Make an investment that’s sure to have a great return – invest in education! Thank you for all your support!
No, not the proposal! The question that as a seamstress and costumer I inevitably get… “Why aren’t you making your own wedding dress?”
‘Cause I’ve pretty much made them before, right?
My sister in particular asked this question after we purchased my Claire Pettibone dress. It was indeed a question I had given serious thought to, and even asked of other seamstressy brides. I even know brides who have done it! I even made my sister’s wedding gown! But at the end of the day, it wasn’t what I wanted for me.
I’m not really superstitious, so the old adage of making your wedding dress makes your marriage a lot of work wasn’t phasing me. And it wasn’t that I didn’t have enough time; with nearly 18 months before the wedding when we started planning, I would have had plenty of time.
In all honesty, it came down to wanting to be a little spoiled. First, I didn’t want to have to do the work, I really did want that little bit of getting treated like a princess. Second – and this has a little more to do with the financial planning aspect – because I’m an experienced seamstress, I wanted something beautiful that I could be proud of. I accepted the financial burden with this reasoning because I know as a commissioner how much work goes into really high quality sewing work. I knew from the beginning that I was going to have to shell out the cash, but I knew it would be worth it. I’m lucky that that’s an option for me!
And it was all true! The experience of being surrounded with my girls while trying on the amazing dresses at Little White Dress – with the designer present! – was a completely magical experience that I wouldn’t trade for anything. And I know that the beautiful dress that Claire Pettibone is creating JUST FOR ME is going to be a truly amazing work of art that I will treasure forever.
I am in awe of the brides who charge themselves with sewing their wedding gowns! And I count myself among the ranks of brides who have made a carefully calculated decision about her dress… that’s pretty much all brides! This is one of the most personal garments a person can ever wear, and all your reasons, as long as they’re true to you, are completely valid.
Besides… I think there will always be plenty of fancy dresses for sewing in my future!
What were your reasons for or against making your wedding gown?
I’d originally thought that I’d wanted at birdcage veil. I loved the cutie vintage look and the fun style, not to mention the potential for DiY! But upon trying one on with my Clover, it was kind of a ‘meh.’ I think the look is so charming… just not with this particular dress.
That’s when the fantastic Claire Pettibone approached with one of her beautiful chapel-length veils and perched it upon my head – that was it. I was going to wear a veil. A LONG veil! The lovely dramatic elegance! I’d had no idea!
If you’re Nick, please don’t click on the cut!
I took the opportunity over my spring break to test out some of my ideas regarding wedding decorations, favors, and centerpieces. Much of our décor is DiY, and I knew I’d need to test out my theories and create mockups to see if I actually like the look of what I’m envisioning. Here’s my first try.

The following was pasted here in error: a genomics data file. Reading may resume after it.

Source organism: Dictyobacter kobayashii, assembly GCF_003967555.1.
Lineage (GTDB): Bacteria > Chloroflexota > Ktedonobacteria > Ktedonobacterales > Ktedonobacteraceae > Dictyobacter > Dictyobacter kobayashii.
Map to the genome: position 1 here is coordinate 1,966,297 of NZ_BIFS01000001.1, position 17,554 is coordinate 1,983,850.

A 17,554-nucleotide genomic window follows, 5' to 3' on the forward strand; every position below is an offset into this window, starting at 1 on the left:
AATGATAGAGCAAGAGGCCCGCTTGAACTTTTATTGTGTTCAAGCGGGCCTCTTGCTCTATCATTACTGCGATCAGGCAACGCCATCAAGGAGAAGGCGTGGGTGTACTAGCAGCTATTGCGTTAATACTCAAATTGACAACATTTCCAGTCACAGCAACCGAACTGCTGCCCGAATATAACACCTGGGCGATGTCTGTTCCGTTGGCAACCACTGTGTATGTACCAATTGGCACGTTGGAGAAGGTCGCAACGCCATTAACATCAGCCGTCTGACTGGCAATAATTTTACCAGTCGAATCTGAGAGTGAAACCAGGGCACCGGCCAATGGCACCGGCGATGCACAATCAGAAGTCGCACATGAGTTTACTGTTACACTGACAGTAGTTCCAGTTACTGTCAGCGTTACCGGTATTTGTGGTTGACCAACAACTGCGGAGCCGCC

My dad was kind enough to give us this miter box with which to saw straight lines (HAHAHA). Since I’ve opted to create centerpiece ‘vases’ from 4 and 5 inch diameter PVC pipe, we needed something that would help us cut the bottoms of each vase flat, so they would stand securely (this works out to much cheaper than buying glass vases, which run about $8-10 in the sizes we want. A ten-foot section of PVC pipe was only $12 and will yield about 7 vases. This of course only works because I’m covering them with paper). We discovered how difficult cutting PVC by hand can be when we chopped the ten-foot pipes in half AT Home Depot in order to be able to take them home in the car. Heh. It was a long process that resulted in a desperately ragged edge. After that, we knew a miter box would be important to this process.
I also needed to paint the bamboo reeds something other than their original blonde color. I opted to use the chocolate color from our palette, since it seemed more natural and we happened to have several cans of brown spray paint left from various projects. I laid out several reeds to use for the test out on paper on the front patio and sprayed away! I did it in two shots, one for each “side” of the reeds. It seemed to go okay… until I picked them up to bring them in. The spray paint was tacky to the touch and refused to stay stuck to the bamboo. Yuck! That really made me glad I did the initial test. Even though the paint job was a failure, I continued on.
I kept going with an attempt to saw a section of the PVC alone. This was a mistake, as it was too difficult for me to keep the saw straight AND hold down the heavy additional length of the PVC as it hung off the edge of the miter box. Oops. The results were rather amusing…
Haha. Miter fail. I will employ Nick to do the sawing next time.
SO MUCH FAIL. Even so, I had my first test piece pretty well complete, and I’d managed to learn several things NOT to do in the future, which was the point of the exercise after all. I went ahead and used the sticky reeds in my original test piece vase, a purchased glass vase (nice, but not big enough!). The look was rather nice, and seems to go alright with the faux mercury glass I’m also making.
All in all, it’s not looking too bad! I think a more natural stain will look a lot better on the bamboo reeds (and also be a lot less hassle than trying to spray them), but you can get the general idea of the look. I really love the paper-covered vase, I think it’s a nice foil to the wood texture of the bamboo and it takes the edge off what could become way too much glass for the more soft, informal look we’re going for. I’m really enjoying creating and learning as I delve into our DiY wedding projects!
What’s your favorite wedding DiY, yours or someone else’s?
My friend’s beautiful daughter just had her first birthday over the weekend. She specifically asked for handmade gifts, and I was delighted to get the chance to create this fun little project that I saw recently over at Craftzine Blog. I didn’t make mine into a game, but included instead several different options for a delicious sandwich: peanut butter, jelly, ham, and cheese, and two pieces of bread, of course! Each piece was machine-stitched with the name of the item, as well. The birthday girl loved it!